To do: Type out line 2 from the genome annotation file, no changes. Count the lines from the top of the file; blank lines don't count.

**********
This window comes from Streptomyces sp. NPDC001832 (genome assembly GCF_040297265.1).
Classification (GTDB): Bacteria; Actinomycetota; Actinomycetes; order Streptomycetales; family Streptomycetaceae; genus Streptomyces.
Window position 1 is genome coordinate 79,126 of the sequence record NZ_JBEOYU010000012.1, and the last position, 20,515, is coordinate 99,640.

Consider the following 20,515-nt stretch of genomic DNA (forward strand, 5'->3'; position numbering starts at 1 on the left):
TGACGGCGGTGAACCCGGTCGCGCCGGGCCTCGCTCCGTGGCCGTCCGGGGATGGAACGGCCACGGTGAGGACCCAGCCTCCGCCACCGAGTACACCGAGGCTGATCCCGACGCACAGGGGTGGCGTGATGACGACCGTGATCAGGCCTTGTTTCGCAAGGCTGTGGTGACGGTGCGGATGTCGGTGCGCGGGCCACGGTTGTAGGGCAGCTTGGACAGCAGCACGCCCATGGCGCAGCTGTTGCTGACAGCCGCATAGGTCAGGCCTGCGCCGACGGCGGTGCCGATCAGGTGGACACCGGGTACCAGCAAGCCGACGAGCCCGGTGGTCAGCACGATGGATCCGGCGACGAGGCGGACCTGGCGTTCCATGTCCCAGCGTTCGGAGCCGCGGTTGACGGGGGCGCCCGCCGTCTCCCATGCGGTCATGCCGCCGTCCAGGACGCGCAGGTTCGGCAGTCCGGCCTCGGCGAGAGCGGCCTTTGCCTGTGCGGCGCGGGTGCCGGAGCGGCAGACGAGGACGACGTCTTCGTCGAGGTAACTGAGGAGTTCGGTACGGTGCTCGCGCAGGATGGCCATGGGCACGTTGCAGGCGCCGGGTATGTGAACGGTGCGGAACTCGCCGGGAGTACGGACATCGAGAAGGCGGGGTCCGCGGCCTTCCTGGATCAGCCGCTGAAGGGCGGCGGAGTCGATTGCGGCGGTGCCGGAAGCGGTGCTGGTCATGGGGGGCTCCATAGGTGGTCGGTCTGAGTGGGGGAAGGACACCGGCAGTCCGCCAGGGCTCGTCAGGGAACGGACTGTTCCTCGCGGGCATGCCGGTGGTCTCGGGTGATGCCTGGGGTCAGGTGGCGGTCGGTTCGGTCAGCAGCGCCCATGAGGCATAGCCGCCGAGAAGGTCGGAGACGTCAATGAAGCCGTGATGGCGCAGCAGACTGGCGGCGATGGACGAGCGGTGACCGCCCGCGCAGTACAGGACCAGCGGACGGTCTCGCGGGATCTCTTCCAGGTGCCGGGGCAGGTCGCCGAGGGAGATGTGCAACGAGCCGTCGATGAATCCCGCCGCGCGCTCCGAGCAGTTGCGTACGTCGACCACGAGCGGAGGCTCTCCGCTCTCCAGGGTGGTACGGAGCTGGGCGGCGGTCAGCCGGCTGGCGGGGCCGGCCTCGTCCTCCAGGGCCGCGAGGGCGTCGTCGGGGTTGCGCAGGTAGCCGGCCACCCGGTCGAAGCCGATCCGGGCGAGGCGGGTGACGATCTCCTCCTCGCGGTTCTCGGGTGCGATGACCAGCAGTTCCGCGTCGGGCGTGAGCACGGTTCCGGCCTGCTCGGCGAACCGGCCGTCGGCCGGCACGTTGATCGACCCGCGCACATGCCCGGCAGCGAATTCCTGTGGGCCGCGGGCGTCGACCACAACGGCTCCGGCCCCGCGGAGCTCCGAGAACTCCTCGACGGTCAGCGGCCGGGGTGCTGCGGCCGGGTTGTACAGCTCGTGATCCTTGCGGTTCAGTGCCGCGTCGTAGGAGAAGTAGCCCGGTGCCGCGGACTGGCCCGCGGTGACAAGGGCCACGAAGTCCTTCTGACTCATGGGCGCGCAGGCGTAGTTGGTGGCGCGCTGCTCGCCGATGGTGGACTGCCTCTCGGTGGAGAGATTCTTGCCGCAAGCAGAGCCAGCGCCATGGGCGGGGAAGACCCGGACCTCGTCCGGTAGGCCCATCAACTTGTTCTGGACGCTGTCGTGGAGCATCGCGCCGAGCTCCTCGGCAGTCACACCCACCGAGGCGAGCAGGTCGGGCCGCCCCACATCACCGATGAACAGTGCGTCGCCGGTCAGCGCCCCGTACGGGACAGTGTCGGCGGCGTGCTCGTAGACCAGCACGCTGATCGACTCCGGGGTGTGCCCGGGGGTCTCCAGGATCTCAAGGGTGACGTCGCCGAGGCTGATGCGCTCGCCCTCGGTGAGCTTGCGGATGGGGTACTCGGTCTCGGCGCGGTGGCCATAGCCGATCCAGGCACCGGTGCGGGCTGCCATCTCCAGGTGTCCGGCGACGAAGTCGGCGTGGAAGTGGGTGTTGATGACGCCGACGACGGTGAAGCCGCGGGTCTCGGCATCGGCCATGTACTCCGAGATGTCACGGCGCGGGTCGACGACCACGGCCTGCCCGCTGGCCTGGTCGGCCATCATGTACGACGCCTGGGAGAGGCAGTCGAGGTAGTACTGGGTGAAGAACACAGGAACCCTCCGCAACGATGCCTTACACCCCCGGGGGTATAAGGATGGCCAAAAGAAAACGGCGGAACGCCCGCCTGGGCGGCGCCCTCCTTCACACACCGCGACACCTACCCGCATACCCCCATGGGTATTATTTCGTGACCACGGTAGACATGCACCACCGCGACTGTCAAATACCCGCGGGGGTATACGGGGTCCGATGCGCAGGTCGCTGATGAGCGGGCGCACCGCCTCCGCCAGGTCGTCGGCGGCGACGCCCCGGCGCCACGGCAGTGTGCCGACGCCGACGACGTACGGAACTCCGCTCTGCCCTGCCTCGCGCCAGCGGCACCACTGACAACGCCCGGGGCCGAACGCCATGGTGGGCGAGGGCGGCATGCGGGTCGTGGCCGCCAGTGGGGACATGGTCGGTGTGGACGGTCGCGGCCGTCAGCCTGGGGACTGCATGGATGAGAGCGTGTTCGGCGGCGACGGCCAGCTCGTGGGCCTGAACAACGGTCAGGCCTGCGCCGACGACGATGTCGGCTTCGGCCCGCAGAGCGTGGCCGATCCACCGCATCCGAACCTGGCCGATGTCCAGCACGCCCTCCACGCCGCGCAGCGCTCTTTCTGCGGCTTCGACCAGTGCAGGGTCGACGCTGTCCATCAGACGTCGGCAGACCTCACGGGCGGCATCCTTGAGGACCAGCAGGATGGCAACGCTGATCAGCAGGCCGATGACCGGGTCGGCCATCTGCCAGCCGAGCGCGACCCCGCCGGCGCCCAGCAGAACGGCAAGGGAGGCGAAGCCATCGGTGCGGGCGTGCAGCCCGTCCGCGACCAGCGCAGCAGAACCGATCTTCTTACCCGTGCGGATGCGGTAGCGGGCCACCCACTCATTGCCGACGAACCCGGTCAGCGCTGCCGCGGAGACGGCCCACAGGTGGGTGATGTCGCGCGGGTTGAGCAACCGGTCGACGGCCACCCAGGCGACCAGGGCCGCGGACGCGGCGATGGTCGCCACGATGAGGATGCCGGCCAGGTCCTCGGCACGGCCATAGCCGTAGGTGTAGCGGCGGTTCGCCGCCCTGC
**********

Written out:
Classification (GTDB): Bacteria; Actinomycetota; Actinomycetes; order Streptomycetales; family Streptomycetaceae; genus Streptomyces.